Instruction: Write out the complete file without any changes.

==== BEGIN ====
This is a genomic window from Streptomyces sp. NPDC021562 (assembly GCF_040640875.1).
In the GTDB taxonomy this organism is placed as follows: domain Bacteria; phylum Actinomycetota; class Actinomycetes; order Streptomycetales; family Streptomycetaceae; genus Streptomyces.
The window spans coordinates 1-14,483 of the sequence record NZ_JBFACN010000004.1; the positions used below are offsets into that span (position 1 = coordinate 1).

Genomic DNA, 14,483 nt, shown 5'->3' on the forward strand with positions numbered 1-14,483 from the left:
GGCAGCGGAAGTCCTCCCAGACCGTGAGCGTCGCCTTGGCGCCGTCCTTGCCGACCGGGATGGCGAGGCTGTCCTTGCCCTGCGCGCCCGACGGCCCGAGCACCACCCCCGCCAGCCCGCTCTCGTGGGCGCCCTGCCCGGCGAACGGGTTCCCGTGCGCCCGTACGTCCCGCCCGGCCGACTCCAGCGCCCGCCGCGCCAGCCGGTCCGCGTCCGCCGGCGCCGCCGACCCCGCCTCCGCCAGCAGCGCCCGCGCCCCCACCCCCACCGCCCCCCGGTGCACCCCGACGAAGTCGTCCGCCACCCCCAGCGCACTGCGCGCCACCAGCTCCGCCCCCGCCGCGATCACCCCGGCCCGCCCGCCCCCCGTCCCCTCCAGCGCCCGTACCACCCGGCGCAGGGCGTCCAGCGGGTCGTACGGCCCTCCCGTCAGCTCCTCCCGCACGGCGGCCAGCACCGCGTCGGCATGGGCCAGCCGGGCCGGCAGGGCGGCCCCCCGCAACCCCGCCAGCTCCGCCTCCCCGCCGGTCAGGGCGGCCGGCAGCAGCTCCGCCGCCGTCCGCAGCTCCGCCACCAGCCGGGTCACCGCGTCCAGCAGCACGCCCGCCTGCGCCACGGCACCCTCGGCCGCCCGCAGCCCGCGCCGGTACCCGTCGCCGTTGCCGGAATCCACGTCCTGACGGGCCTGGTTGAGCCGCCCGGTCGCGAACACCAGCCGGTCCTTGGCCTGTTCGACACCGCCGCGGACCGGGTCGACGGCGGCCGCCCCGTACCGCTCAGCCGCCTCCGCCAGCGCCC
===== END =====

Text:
This is a genomic window from Streptomyces sp. NPDC021562 (assembly GCF_040640875.1).
In the GTDB taxonomy this organism is placed as follows: domain Bacteria; phylum Actinomycetota; class Actinomycetes; order Streptomycetales; family Streptomycetaceae; genus Streptomyces.
The window spans coordinates 1-14,483 of the sequence record NZ_JBFACN010000004.1; the positions used below are offsets into that span (position 1 = coordinate 1).

Genomic DNA, 14,483 nt, shown 5'->3' on the forward strand with positions numbered 1-14,483 from the left:
GGCAGCGGAAGTCCTCCCAGACCGTGAGCGTCGCCTTGGCGCCGTCCTTGCCGACCGGGATGGCGAGGCTGTCCTTGCCCTGCGCGCCCGACGGCCCGAGCACCACCCCCGCCAGCCCGCTCTCGTGGGCGCCCTGCCCGGCGAACGGGTTCCCGTGCGCCCGTACGTCCCGCCCGGCCGACTCCAGCGCCCGCCGCGCCAGCCGGTCCGCGTCCGCCGGCGCCGCCGACCCCGCCTCCGCCAGCAGCGCCCGCGCCCCCACCCCCACCGCCCCCCGGTGCACCCCGACGAAGTCGTCCGCCACCCCCAGCGCACTGCGCGCCACCAGCTCCGCCCCCGCCGCGATCACCCCGGCCCGCCCGCCCCCCGTCCCCTCCAGCGCCCGTACCACCCGGCGCAGGGCGTCCAGCGGGTCGTACGGCCCTCCCGTCAGCTCCTCCCGCACGGCGGCCAGCACCGCGTCGGCATGGGCCAGCCGGGCCGGCAGGGCGGCCCCCCGCAACCCCGCCAGCTCCGCCTCCCCGCCGGTCAGGGCGGCCGGCAGCAGCTCCGCCGCCGTCCGCAGCTCCGCCACCAGCCGGGTCACCGCGTCCAGCAGCACGCCCGCCTGCGCCACGGCACCCTCGGCCGCCCGCAGCCCGCGCCGGTACCCGTCGCCGTTGCCGGAATCCACGTCCTGACGGGCCTGGTTGAGCCGCCCGGTCGCGAACACCAGCCGGTCCTTGGCCTGTTCGACACCGCCGCGGACCGGGTCGACGGCGGCCGCCCCGTACCGCTCAGCCGCCTCCGCCAGCGCCC